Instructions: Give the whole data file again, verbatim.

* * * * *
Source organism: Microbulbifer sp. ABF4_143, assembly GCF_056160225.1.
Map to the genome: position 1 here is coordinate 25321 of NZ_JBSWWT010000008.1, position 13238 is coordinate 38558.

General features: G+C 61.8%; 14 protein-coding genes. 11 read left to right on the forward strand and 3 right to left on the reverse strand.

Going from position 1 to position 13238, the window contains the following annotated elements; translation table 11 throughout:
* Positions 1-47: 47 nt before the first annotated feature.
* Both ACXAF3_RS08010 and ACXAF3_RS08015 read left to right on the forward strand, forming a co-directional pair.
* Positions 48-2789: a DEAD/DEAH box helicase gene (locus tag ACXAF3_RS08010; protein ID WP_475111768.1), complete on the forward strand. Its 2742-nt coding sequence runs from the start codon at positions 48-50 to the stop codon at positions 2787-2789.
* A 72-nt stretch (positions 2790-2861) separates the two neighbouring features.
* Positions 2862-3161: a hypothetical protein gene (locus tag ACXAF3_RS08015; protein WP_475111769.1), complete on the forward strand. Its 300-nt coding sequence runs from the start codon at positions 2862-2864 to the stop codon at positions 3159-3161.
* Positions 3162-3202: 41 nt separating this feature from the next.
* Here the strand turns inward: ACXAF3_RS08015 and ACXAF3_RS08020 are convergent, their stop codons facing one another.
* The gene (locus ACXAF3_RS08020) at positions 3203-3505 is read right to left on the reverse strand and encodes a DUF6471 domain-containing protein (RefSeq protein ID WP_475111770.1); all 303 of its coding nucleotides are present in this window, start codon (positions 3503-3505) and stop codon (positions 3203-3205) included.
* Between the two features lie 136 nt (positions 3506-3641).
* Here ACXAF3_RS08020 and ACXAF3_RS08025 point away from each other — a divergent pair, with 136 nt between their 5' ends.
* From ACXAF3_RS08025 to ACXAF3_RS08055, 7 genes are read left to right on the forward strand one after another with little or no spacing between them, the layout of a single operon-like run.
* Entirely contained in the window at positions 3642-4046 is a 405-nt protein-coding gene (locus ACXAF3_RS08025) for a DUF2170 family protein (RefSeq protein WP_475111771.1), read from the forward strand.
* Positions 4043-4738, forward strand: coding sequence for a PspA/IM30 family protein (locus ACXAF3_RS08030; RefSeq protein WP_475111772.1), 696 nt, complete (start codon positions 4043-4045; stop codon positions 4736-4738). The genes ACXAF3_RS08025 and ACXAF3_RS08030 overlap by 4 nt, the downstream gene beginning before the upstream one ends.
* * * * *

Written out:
Source organism: Microbulbifer sp. ABF4_143, assembly GCF_056160225.1.
Map to the genome: position 1 here is coordinate 25321 of NZ_JBSWWT010000008.1, position 13238 is coordinate 38558.

General features: G+C 61.8%; 14 protein-coding genes. 11 read left to right on the forward strand and 3 right to left on the reverse strand.

Going from position 1 to position 13238, the window contains the following annotated elements; translation table 11 throughout:
* Positions 1-47: 47 nt before the first annotated feature.
* Both ACXAF3_RS08010 and ACXAF3_RS08015 read left to right on the forward strand, forming a co-directional pair.
* Positions 48-2789: a DEAD/DEAH box helicase gene (locus tag ACXAF3_RS08010; protein ID WP_475111768.1), complete on the forward strand. Its 2742-nt coding sequence runs from the start codon at positions 48-50 to the stop codon at positions 2787-2789.
* A 72-nt stretch (positions 2790-2861) separates the two neighbouring features.
* Positions 2862-3161: a hypothetical protein gene (locus tag ACXAF3_RS08015; protein WP_475111769.1), complete on the forward strand. Its 300-nt coding sequence runs from the start codon at positions 2862-2864 to the stop codon at positions 3159-3161.
* Positions 3162-3202: 41 nt separating this feature from the next.
* Here the strand turns inward: ACXAF3_RS08015 and ACXAF3_RS08020 are convergent, their stop codons facing one another.
* The gene (locus ACXAF3_RS08020) at positions 3203-3505 is read right to left on the reverse strand and encodes a DUF6471 domain-containing protein (RefSeq protein ID WP_475111770.1); all 303 of its coding nucleotides are present in this window, start codon (positions 3503-3505) and stop codon (positions 3203-3205) included.
* Between the two features lie 136 nt (positions 3506-3641).
* Here ACXAF3_RS08020 and ACXAF3_RS08025 point away from each other — a divergent pair, with 136 nt between their 5' ends.
* From ACXAF3_RS08025 to ACXAF3_RS08055, 7 genes are read left to right on the forward strand one after another with little or no spacing between them, the layout of a single operon-like run.
* Entirely contained in the window at positions 3642-4046 is a 405-nt protein-coding gene (locus ACXAF3_RS08025) for a DUF2170 family protein (RefSeq protein WP_475111771.1), read from the forward strand.
* Positions 4043-4738, forward strand: coding sequence for a PspA/IM30 family protein (locus ACXAF3_RS08030; RefSeq protein WP_475111772.1), 696 nt, complete (start codon positions 4043-4045; stop codon positions 4736-4738). The genes ACXAF3_RS08025 and ACXAF3_RS08030 overlap by 4 nt, the downstream gene beginning before the upstream one ends.